Gulf of St. Lawrence lowland forests

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The Gulf of St. Lawrence lowland forests are a temperate broadleaf and mixed forest ecoregion of eastern Canada

Setting[edit]

Located on the Gulf of Saint Lawrence, the world's largest estuary, this ecoregion covers all of Prince Edward Island, the Les Îles-de-la-Madeleine of Quebec, most of east-central New Brunswick, the Annapolis Valley, Minas Basin and the Northumberland Strait coast of Nova Scotia. This area has a coastal climate of warm summers and mild but snowy winters with an average annual temperature of around 5°C going up to 15°C in summer, the coast is hotter than the islands or the sheltered inland valleys.[1]

Flora[edit]

The colder climate allows more hardwood trees to grow in the Gulf of St Lawrence than in most of this part of northeast North America. Trees of the region include eastern hemlock (Tsuga canadensis), balsam fir (Abies balsamea), American elm (Ulmus americana), black ash (Fraxinus nigra), eastern white pine (Pinus strobus), red maple, (Acer rubrum) northern red oak (Quercus rubra), black spruce (Picea mariana), red spruce (Picea rubens) and white spruce (Picea glauca).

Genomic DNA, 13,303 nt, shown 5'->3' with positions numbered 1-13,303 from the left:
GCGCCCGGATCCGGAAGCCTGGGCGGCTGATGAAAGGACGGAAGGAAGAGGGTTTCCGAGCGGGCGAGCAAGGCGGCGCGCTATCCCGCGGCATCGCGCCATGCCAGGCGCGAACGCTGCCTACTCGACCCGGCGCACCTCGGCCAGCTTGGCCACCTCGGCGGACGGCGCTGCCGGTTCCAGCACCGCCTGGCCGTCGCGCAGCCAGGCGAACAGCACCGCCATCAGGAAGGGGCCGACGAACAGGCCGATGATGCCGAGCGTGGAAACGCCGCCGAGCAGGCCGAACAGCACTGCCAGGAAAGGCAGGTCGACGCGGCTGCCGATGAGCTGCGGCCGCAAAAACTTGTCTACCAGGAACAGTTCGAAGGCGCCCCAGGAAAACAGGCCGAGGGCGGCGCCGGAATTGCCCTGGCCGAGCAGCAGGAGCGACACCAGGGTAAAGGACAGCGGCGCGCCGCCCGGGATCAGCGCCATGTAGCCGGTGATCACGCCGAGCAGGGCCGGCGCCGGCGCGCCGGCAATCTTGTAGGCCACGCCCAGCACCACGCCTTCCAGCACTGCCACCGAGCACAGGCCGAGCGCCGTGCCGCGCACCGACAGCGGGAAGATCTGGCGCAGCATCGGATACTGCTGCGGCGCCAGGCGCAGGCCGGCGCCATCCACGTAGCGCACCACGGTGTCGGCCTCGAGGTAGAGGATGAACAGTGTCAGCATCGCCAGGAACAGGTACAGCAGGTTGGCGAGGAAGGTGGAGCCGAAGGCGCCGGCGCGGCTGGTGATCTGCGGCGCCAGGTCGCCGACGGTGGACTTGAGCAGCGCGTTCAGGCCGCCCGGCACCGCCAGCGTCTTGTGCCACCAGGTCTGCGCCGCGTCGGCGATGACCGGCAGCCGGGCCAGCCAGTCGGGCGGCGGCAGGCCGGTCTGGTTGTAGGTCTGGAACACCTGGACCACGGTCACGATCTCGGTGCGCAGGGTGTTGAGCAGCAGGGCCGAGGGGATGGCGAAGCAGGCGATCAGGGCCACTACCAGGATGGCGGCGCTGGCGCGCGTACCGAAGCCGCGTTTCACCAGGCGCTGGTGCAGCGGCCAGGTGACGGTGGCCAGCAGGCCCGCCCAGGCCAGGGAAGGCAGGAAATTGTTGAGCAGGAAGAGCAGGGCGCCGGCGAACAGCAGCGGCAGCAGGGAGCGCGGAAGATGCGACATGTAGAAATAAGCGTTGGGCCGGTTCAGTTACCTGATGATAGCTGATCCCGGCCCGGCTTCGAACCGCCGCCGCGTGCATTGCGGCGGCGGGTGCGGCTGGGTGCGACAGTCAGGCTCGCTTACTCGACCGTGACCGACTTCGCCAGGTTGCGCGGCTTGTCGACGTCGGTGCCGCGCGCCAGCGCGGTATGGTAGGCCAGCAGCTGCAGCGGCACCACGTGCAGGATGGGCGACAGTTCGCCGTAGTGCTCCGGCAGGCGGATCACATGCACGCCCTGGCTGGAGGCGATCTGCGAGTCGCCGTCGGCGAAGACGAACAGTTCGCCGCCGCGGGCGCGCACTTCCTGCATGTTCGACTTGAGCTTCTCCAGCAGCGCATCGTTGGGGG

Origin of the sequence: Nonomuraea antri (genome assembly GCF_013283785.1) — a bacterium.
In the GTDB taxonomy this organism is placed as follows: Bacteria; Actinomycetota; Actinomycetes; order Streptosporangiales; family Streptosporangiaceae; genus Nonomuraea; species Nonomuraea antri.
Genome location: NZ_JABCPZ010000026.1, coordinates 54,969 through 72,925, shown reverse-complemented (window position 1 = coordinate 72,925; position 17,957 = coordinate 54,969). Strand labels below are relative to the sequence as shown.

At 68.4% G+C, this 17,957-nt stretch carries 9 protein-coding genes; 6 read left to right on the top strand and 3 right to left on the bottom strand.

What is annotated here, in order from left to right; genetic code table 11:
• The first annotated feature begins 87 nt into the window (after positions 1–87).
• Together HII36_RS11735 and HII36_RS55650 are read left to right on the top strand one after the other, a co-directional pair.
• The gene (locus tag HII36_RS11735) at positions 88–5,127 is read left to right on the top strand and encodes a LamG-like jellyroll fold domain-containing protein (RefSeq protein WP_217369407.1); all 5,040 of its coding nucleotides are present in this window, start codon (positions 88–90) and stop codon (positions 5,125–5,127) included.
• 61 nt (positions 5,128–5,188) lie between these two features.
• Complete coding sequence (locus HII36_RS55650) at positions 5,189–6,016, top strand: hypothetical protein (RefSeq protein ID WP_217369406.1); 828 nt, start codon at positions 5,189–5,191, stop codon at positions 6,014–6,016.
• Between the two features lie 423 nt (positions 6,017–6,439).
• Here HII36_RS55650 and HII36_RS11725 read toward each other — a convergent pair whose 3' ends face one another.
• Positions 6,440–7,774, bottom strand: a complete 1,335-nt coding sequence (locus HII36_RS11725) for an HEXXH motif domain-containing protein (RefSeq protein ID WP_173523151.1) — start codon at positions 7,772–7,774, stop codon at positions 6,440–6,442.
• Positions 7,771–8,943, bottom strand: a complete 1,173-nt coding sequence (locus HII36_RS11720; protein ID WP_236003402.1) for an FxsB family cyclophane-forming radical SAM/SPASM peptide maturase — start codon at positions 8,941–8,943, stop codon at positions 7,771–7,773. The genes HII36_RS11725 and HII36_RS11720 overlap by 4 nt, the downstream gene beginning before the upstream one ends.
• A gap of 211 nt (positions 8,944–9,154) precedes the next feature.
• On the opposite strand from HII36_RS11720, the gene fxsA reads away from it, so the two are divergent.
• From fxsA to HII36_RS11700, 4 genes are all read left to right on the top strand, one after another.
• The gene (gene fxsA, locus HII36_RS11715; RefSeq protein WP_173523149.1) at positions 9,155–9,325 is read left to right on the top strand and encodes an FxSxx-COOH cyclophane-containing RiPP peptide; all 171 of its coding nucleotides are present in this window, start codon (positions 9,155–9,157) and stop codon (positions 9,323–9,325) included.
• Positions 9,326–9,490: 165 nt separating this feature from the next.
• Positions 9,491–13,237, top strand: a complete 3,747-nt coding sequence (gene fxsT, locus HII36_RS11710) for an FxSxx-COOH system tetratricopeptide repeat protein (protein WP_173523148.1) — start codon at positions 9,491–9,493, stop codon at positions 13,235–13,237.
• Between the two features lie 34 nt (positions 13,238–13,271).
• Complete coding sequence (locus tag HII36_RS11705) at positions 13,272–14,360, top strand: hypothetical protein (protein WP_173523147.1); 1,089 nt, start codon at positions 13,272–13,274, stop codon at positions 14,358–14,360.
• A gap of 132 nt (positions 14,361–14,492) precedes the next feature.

Fauna[edit]

The forests are home to a variety of wildlife from reptiles including American black bear (Ursus americanus), moose (Alces alces), white-tailed deer (Odocoileus virginianus), red fox (Vulpes vulpes), snowshoe hare (Lepus americanus), North American porcupine (Erithyzon dorsatum), fisher (Martes pennanti), North American beaver (Castor canadensis), bobcat (Lynx rufus), American marten (Martes americana), raccoon (Procyon lotor) and muskrat (Ondatra zibethica). The area is habitat for maritime ringlet butterflies (Coenonympha nipisiquit) and other invertebrates. Birds include many seabirds, a large colony of great blue heron (Ardea herodias), the largest remaining population of the endangered piping plover and one of the largest colonies of double-crested cormorant (Phalacrocorax auritus) in the world.

Threats and preservation[edit]

Most of this ecoregion has been altered by logging and clearance for agriculture with only 3% of original habitat remaining and that highly fragmented. The only large block of intact habitat remains in the area around Kouchibouguac National Park in New Brunswick, although even here logging is ongoing.

References and external links[edit]

  1. ^ "Gulf of St. Lawrence lowland forests". Terrestrial Ecoregions. World Wildlife Fund.